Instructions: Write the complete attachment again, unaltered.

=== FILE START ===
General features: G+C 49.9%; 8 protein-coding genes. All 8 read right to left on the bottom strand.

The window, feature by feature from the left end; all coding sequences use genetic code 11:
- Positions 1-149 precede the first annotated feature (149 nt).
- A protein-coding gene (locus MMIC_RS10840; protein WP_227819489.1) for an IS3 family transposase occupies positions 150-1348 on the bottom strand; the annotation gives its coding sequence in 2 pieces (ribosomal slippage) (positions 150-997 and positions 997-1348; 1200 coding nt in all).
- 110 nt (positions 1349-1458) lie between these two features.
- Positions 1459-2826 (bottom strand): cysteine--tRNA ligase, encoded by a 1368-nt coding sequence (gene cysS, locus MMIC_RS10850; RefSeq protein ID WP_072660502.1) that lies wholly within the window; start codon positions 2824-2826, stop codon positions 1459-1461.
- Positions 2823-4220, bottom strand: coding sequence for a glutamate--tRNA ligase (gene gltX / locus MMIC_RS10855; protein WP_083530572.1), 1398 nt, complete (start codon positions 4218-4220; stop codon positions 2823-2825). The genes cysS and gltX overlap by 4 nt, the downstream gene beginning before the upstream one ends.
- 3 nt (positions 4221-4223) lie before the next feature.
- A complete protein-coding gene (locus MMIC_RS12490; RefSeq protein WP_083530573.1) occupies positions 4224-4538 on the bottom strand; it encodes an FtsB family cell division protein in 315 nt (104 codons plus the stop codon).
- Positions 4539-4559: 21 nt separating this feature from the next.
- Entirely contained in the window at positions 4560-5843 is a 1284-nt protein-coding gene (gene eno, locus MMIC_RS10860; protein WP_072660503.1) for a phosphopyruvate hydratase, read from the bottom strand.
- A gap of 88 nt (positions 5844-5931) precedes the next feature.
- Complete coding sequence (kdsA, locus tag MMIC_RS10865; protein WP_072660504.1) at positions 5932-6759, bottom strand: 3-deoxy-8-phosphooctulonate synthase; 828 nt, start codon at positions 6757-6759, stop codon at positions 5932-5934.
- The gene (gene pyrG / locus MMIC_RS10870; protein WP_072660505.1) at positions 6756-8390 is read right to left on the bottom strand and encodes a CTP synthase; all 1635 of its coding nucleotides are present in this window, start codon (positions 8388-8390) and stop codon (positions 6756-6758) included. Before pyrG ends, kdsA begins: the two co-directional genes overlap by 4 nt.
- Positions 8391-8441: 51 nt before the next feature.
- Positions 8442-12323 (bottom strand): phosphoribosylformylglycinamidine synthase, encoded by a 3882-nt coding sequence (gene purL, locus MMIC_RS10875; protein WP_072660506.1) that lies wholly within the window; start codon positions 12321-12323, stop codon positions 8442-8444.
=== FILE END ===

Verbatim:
General features: G+C 49.9%; 8 protein-coding genes. All 8 read right to left on the bottom strand.

The window, feature by feature from the left end; all coding sequences use genetic code 11:
- Positions 1-149 precede the first annotated feature (149 nt).
- A protein-coding gene (locus MMIC_RS10840; protein WP_227819489.1) for an IS3 family transposase occupies positions 150-1348 on the bottom strand; the annotation gives its coding sequence in 2 pieces (ribosomal slippage) (positions 150-997 and positions 997-1348; 1200 coding nt in all).
- 110 nt (positions 1349-1458) lie between these two features.
- Positions 1459-2826 (bottom strand): cysteine--tRNA ligase, encoded by a 1368-nt coding sequence (gene cysS, locus MMIC_RS10850; RefSeq protein ID WP_072660502.1) that lies wholly within the window; start codon positions 2824-2826, stop codon positions 1459-1461.
- Positions 2823-4220, bottom strand: coding sequence for a glutamate--tRNA ligase (gene gltX / locus MMIC_RS10855; protein WP_083530572.1), 1398 nt, complete (start codon positions 4218-4220; stop codon positions 2823-2825). The genes cysS and gltX overlap by 4 nt, the downstream gene beginning before the upstream one ends.
- 3 nt (positions 4221-4223) lie before the next feature.
- A complete protein-coding gene (locus MMIC_RS12490; RefSeq protein WP_083530573.1) occupies positions 4224-4538 on the bottom strand; it encodes an FtsB family cell division protein in 315 nt (104 codons plus the stop codon).
- Positions 4539-4559: 21 nt separating this feature from the next.
- Entirely contained in the window at positions 4560-5843 is a 1284-nt protein-coding gene (gene eno, locus MMIC_RS10860; protein WP_072660503.1) for a phosphopyruvate hydratase, read from the bottom strand.
- A gap of 88 nt (positions 5844-5931) precedes the next feature.
- Complete coding sequence (kdsA, locus tag MMIC_RS10865; protein WP_072660504.1) at positions 5932-6759, bottom strand: 3-deoxy-8-phosphooctulonate synthase; 828 nt, start codon at positions 6757-6759, stop codon at positions 5932-5934.
- The gene (gene pyrG / locus MMIC_RS10870; protein WP_072660505.1) at positions 6756-8390 is read right to left on the bottom strand and encodes a CTP synthase; all 1635 of its coding nucleotides are present in this window, start codon (positions 8388-8390) and stop codon (positions 6756-6758) included. Before pyrG ends, kdsA begins: the two co-directional genes overlap by 4 nt.
- Positions 8391-8441: 51 nt before the next feature.
- Positions 8442-12323 (bottom strand): phosphoribosylformylglycinamidine synthase, encoded by a 3882-nt coding sequence (gene purL, locus MMIC_RS10875; protein WP_072660506.1) that lies wholly within the window; start codon positions 12321-12323, stop codon positions 8442-8444.